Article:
Should Ascension Parish ban kratom? Several commenters weigh in during meeting

Michael Tortorich
Gonzales Weekly Citizen
Kratom, shown in a USA Today Network file photo, is a plant which grows naturally in Thailand, Malaysia, Indonesia, and Papua New Guinea.

The introduction of an ordinance to regulate the sale and use of kratom drew several commenters, both for and against, to the Ascension Parish Council meeting held Aug. 4 at the courthouse in Donaldsonville.

According to the U.S. Drug Enforcement Administration, kratom can be taken as a pill, crushed and smoked, brewed as a tea, or chewed.

The U.S. Food and Drug Administration's website warns consumers not to use kratom, which grows naturally in Thailand, Malaysia, Indonesia, and Papua New Guinea.

"FDA is concerned that kratom, which affects the same opioid brain receptors as morphine, appears to have properties that expose users to the risks of addiction, abuse, and dependence," the site stated.

An organization called the American Kratom Association, which advocates to protect kratom consumers, included information on the Ascension Parish meeting on its Louisiana page of its website.

A suggested template to email council members included: "You probably hadn't heard about kratom before, but safe and pure kratom is consumed by millions of Americans and thousands of Louisiana citizens to help with pain management, as an alternative to coffee, or to help avoid using much more powerful substances like pain killers. 

Please look at the science of kratom and see how kratom has helping millions of Americans, including me. Banning and criminalizing kratom in your Parish only rewards bad vendors who will sell untested products possibly mixed with things like fentanyl."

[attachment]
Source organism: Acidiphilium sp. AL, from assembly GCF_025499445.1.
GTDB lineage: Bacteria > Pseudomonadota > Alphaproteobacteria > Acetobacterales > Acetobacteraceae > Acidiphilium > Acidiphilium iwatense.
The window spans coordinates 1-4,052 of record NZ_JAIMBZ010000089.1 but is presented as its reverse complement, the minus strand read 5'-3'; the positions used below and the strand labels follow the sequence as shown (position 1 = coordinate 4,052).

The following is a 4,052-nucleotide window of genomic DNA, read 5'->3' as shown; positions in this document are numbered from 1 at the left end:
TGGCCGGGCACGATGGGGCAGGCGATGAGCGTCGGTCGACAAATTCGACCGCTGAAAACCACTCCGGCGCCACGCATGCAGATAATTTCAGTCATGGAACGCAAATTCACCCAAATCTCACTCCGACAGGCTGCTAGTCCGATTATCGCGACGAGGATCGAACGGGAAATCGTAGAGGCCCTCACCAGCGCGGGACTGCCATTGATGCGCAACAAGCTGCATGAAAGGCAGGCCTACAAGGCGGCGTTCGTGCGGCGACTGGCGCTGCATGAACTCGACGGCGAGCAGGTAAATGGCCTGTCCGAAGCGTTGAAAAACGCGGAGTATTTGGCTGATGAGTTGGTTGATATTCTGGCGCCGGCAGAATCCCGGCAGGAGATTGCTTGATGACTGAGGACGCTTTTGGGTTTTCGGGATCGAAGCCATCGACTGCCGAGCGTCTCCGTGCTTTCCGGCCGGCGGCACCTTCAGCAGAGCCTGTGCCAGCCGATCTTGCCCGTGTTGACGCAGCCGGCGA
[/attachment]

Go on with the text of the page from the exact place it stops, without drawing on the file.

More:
A Reddit user on the Louisiana sub-Reddit also shared information from the site.

"Outlawing another plant is the last thing we need to do to make things better. It's also important because, if passed in Ascension, other parishes will likely follow in their footsteps by proposing bans of their own," the user wrote.

As Chair John Cagnolatti explained, the introduced ordinances would not be discussed or voted on by members during the meeting. The items would reappear on the agenda for the next meeting, which is set for Aug. 18 in Gonzales.

Tiffany Cooper of The Grove Recovery, which has locations in Sorrento and Baton Rouge, said she has seen both ravages and benefits of kratom.

"Unfortunately, I have seen many children in different high schools coming to our facility at The Grove," Cooper said.

Melissa Vidrine shared the story of her late son, Daniel, who she said died of acute toxicity from kratom use.

"Kratom is a public health and safety problem and will only get worse," Vidrine said while holding a framed photograph of her son.

Paul Landry, who serves on the Iberia Parish Council, said he has been selling kratom for about four years.

"In our area - I can't speak for yours - it's just not a problem. People I see come are using it for relief in pain, some for energy, things like that," Landry said.

Todd Tullier of the Ascension Parish Sheriff's Office followed after many commenters. He said he was a 27-year veteran of the department and a lifelong parish resident.

"Not from California, as some of our special guests who have come with the American Kratom Association, which stands to lose hundreds of millions of dollars if kratom continues to be outlawed. It's outlawed in 31 countries, six states, and multiple counties and cities nationwide in the United States alone," Tullier said.

He went on to say the goal is not to criminalize individuals for kratom use. 

"We just don't want to see it sold in the stores here in our parish," he said. "Some type of regulation needs to be done."